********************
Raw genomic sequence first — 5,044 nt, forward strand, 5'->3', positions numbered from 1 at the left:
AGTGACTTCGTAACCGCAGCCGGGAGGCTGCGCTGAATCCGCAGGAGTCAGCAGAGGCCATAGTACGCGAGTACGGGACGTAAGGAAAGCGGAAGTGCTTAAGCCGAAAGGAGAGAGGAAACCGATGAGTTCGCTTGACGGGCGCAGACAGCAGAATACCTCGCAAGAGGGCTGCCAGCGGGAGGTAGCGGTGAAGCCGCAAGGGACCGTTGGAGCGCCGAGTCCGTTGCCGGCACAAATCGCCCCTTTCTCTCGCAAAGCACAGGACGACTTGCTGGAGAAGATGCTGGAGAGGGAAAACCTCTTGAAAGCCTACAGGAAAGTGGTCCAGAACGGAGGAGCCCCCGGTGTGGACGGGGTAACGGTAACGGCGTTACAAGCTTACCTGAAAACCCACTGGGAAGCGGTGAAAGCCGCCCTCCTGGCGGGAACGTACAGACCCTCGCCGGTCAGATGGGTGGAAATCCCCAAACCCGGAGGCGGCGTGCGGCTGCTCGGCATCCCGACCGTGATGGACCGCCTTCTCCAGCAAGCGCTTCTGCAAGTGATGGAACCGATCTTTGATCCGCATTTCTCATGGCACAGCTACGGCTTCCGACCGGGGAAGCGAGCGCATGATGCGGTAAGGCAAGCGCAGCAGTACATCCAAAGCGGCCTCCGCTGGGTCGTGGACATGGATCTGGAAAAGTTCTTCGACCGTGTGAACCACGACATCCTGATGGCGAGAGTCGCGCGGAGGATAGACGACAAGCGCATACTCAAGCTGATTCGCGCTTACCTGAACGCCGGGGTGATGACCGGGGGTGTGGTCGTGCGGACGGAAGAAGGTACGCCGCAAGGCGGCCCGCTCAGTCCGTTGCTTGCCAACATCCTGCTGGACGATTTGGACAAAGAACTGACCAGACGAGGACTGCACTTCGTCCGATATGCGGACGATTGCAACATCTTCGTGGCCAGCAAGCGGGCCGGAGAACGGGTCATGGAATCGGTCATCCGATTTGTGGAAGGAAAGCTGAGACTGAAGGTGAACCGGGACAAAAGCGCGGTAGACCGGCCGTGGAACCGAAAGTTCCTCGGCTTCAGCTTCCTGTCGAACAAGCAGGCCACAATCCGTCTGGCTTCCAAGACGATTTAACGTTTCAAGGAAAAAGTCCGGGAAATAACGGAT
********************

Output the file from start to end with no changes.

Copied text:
Raw genomic sequence first — 5,044 nt, forward strand, 5'->3', positions numbered from 1 at the left:
AGTGACTTCGTAACCGCAGCCGGGAGGCTGCGCTGAATCCGCAGGAGTCAGCAGAGGCCATAGTACGCGAGTACGGGACGTAAGGAAAGCGGAAGTGCTTAAGCCGAAAGGAGAGAGGAAACCGATGAGTTCGCTTGACGGGCGCAGACAGCAGAATACCTCGCAAGAGGGCTGCCAGCGGGAGGTAGCGGTGAAGCCGCAAGGGACCGTTGGAGCGCCGAGTCCGTTGCCGGCACAAATCGCCCCTTTCTCTCGCAAAGCACAGGACGACTTGCTGGAGAAGATGCTGGAGAGGGAAAACCTCTTGAAAGCCTACAGGAAAGTGGTCCAGAACGGAGGAGCCCCCGGTGTGGACGGGGTAACGGTAACGGCGTTACAAGCTTACCTGAAAACCCACTGGGAAGCGGTGAAAGCCGCCCTCCTGGCGGGAACGTACAGACCCTCGCCGGTCAGATGGGTGGAAATCCCCAAACCCGGAGGCGGCGTGCGGCTGCTCGGCATCCCGACCGTGATGGACCGCCTTCTCCAGCAAGCGCTTCTGCAAGTGATGGAACCGATCTTTGATCCGCATTTCTCATGGCACAGCTACGGCTTCCGACCGGGGAAGCGAGCGCATGATGCGGTAAGGCAAGCGCAGCAGTACATCCAAAGCGGCCTCCGCTGGGTCGTGGACATGGATCTGGAAAAGTTCTTCGACCGTGTGAACCACGACATCCTGATGGCGAGAGTCGCGCGGAGGATAGACGACAAGCGCATACTCAAGCTGATTCGCGCTTACCTGAACGCCGGGGTGATGACCGGGGGTGTGGTCGTGCGGACGGAAGAAGGTACGCCGCAAGGCGGCCCGCTCAGTCCGTTGCTTGCCAACATCCTGCTGGACGATTTGGACAAAGAACTGACCAGACGAGGACTGCACTTCGTCCGATATGCGGACGATTGCAACATCTTCGTGGCCAGCAAGCGGGCCGGAGAACGGGTCATGGAATCGGTCATCCGATTTGTGGAAGGAAAGCTGAGACTGAAGGTGAACCGGGACAAAAGCGCGGTAGACCGGCCGTGGAACCGAAAGTTCCTCGGCTTCAGCTTCCTGTCGAACAAGCAGGCCACAATCCGTCTGGCTTCCAAGACGATTTAACGTTTCAAGGAAAAAGTCCGGGAAATAACGGAT